Are Blazers’ Bench Woes Partially To Blame For The Team’s Injuries?

In the Golden Age of Advanced Metrics, the “lab rat geeks” that Reggie Miller, Charles Barkley, and the rest of the cranky old guard complain about so much have come up with all kinds of creative ways to track the types of stats we never even dreamed of asking about before; for example, how many marathons has a particular player run during his on-court time this season?

The Portland Trailblazers – who have suffered a rash of injuries in the second half of this season – have to be at least a little bit ambivalent about some of these numbers, especially the ones that show definitively that star point guard Damian Lillard not only leads the entire NBA in minutes played (again), but that he’s run the equivalent of six marathons during games this season, as Dwight Jaynes over at CSSNW.com pointed out recently. That’s enough for him to lead the league in total miles traveled with 173.7, according to NBA.com. He also leads the league in both miles traveled per game (2.6) and per 48 minutes (3.4).

So is it any wonder he’s been struggling lately? The Blazers just lost four straight road games, and over that period Lillard shot just 40.6 percent from the floor and a well-below average 25 percent from behind the arc. You don’t have to be an analytics disciple to surmise that at least some of his recent slump is due quite simply to fatigue. Never one to make excuses, Lillard tried to squash that notion when speaking to the media at Monday’s shoot-around.

“I got to play better,” said Lillard. “I don’t want to blame a four-game losing streak on, ‘I’m tired’ or ‘this is hurting or that’s hurting.’”

To be certain, the Blazers and head coach Terry Stotts both deserve credit where credit’s due. After struggling defensively during his first two years at the helm, Stotts now has his team ranked in the top 10 in both offensive (7th) and defensive efficiency (5th). This is no doubt thanks in part to the additions of Chris Kaman as a more reliable big off the bench and defensive stalwart Steve Blake last summer.

Despite this, the Blazers’ bench woes are as bad as they’ve ever been in terms of scoring. For the past two seasons, they’ve ranked dead last in bench scoring. Kaman and Blake were supposed to help change that, but despite the noticeable strides the team has made defensively, the bench still astonishingly ranks 29th in points scored, according to Hoopsstats.com. That’s precisely what led to the trade deadline acquisition of Arron Afflalo, who was supposed to help mitigate the bench/starters divide by giving the second unit some sorely needed scoring output, but since starting shooting guard Wesley Matthews ruptured his Achilles, Afflalo has been thrust into the starting line-up out of pure necessity.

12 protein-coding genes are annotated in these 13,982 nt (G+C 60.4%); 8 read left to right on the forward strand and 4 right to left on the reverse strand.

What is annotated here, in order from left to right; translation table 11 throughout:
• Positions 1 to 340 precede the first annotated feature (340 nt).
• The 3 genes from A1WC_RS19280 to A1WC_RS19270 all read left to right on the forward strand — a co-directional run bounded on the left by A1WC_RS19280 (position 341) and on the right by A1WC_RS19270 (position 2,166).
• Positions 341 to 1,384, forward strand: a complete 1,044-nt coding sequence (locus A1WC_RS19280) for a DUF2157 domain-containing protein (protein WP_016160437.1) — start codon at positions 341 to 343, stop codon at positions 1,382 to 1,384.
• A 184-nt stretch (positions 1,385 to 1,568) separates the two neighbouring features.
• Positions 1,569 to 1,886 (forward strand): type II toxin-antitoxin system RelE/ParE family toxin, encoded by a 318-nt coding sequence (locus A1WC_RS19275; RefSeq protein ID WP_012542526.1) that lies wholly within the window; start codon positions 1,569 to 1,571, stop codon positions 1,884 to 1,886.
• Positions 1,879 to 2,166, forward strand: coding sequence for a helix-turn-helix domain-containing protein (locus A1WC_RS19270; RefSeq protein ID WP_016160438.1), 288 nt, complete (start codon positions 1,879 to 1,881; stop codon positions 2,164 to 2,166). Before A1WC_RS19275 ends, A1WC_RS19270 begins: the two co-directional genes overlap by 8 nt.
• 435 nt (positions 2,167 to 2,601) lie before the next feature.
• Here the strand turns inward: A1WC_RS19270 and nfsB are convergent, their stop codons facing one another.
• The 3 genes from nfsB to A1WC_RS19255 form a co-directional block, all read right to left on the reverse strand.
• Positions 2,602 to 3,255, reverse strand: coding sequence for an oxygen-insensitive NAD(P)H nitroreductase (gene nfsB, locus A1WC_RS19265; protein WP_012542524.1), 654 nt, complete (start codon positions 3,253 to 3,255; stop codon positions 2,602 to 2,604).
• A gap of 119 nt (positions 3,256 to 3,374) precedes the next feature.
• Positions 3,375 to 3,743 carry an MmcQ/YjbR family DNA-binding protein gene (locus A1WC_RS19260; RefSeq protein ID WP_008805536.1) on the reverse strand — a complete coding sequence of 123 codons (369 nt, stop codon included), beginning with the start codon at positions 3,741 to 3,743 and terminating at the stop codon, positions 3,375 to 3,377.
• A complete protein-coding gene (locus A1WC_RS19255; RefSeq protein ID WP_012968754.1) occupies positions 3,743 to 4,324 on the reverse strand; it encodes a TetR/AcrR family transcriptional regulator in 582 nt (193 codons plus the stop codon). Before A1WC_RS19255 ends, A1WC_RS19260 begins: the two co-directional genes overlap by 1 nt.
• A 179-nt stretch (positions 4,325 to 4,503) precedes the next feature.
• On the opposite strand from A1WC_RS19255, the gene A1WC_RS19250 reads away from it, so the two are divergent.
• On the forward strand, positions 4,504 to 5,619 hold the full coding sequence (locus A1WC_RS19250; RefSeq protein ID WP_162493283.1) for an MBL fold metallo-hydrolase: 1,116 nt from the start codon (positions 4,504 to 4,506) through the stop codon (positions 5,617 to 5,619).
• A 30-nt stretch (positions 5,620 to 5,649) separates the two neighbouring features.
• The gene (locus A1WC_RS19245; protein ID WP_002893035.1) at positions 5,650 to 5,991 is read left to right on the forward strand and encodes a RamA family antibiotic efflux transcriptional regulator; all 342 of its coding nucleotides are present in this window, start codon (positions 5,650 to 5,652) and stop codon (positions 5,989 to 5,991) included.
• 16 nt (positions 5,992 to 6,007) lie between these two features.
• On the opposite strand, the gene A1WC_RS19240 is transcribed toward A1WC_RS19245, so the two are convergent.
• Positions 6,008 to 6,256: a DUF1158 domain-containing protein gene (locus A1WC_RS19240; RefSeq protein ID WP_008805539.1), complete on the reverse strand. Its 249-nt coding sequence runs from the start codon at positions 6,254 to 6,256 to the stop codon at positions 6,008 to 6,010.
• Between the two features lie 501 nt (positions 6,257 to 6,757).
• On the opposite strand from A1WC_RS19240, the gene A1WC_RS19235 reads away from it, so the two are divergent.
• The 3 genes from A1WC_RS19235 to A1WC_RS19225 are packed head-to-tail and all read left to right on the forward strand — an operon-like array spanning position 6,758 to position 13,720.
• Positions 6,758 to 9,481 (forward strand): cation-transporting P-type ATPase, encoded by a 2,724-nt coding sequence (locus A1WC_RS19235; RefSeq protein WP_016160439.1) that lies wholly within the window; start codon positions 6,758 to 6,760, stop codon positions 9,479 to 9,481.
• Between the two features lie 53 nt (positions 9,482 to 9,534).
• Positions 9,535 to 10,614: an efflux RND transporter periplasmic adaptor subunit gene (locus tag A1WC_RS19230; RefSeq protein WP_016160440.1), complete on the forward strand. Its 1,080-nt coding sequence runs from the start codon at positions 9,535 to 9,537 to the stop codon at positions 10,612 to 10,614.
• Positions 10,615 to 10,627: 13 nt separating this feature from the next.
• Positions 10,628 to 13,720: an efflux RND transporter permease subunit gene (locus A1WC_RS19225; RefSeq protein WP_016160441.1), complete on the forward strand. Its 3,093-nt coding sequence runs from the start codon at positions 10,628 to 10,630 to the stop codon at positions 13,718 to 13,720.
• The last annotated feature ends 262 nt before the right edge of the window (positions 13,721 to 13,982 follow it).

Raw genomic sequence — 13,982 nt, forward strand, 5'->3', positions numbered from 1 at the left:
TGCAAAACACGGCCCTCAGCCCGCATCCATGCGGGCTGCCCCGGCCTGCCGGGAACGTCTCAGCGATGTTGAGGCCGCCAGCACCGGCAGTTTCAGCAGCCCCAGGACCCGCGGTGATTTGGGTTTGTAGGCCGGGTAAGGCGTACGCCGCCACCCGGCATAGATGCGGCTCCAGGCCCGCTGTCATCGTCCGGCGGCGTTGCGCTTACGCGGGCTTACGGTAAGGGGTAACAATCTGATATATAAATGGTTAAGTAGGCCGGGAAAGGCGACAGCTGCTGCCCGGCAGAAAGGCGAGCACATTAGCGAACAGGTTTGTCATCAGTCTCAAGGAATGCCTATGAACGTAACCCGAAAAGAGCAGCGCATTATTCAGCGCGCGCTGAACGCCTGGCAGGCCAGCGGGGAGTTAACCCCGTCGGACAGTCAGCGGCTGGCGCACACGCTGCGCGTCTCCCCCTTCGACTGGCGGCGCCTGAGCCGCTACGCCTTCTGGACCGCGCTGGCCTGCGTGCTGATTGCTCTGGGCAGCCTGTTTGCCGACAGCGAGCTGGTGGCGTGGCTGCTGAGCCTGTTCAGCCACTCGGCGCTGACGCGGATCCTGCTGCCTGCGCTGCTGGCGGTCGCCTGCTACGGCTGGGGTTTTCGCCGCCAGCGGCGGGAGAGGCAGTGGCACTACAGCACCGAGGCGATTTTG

Understandably, that’s led Stotts to continue running his starters ragged. Despite playing just a total of 32 games together, the Blazers’ starting lineup of LaMarcus Aldridge, Nicholas Batum, Matthews, Robin Lopez, and Lillard leads the league in minutes per game at 19.7. Only two other top-tier teams – the Clippers and Bulls – rank in the top five in terms of starting lineup minutes (per NBA.com), and one of those teams – the Bulls – has also suffered injuries to key players.

In an era where NBA coaches have become extremely savvy about managing their star players’ minutes, it’ll be incumbent upon Stotts to take a closer look at this moving forward.

As progressive as Stotts has been in so many respects, he’s still part of the old guard that includes coaches like Tom Thibodeau who have a tendency to over-rely on their starters precisely because they are so apprehensive about their second unit. And fair or not, some believe Thibs is at least partially responsible for injuries to key players like Derrick Rose, Jimmy Butler, and Joakim Noah, “some” quite frankly meaning the Bulls’ front office, who have raised Thibs’ rankles recently by issuing a decree to limit Noah’s minutes. Noah, coincidentally, sat out Monday night against the Charlotte Hornets for the rather nebulous reason of “general soreness.” But Butler’s return after missing 11 games with an elbow injury helped lift the Bulls to a win and clinch a playoff spot.

Aldridge, on the other hand, opting to play through a hand injury and postpone surgery until after the season has also been a dangerous enterprise after he re-injured that same hand against the Grizzlies Saturday. He, along with Kaman and Batum, all sat out against the Golden State Warriors last night.

The Blazers currently sit at fourth in the West, but there’s a log-jam in the four through seven spots with the Clippers, Spurs, and Mavs all vying for playoff positioning, and it’s conceivable that the Blazers could fall all the way to the seventh spot depending on their health during these last few weeks of the season, which puts Stotts in an even greater predicament in terms of being able to rest players in anticipation of what they hope will be a lengthy post-season run.

With the playoffs looming, it’s a Catch-22 for Stotts and the Blazers: give players some rest and risk losing a few games (and possibly ideal playoff positioning), or stay the course and have your main guys running on fumes during the post-season. Either way, they’ll have to start questioning the wisdom of their current philosophy going forward, and that’ll mean yet another re-evaluation this summer of their seemingly endless rotation issues.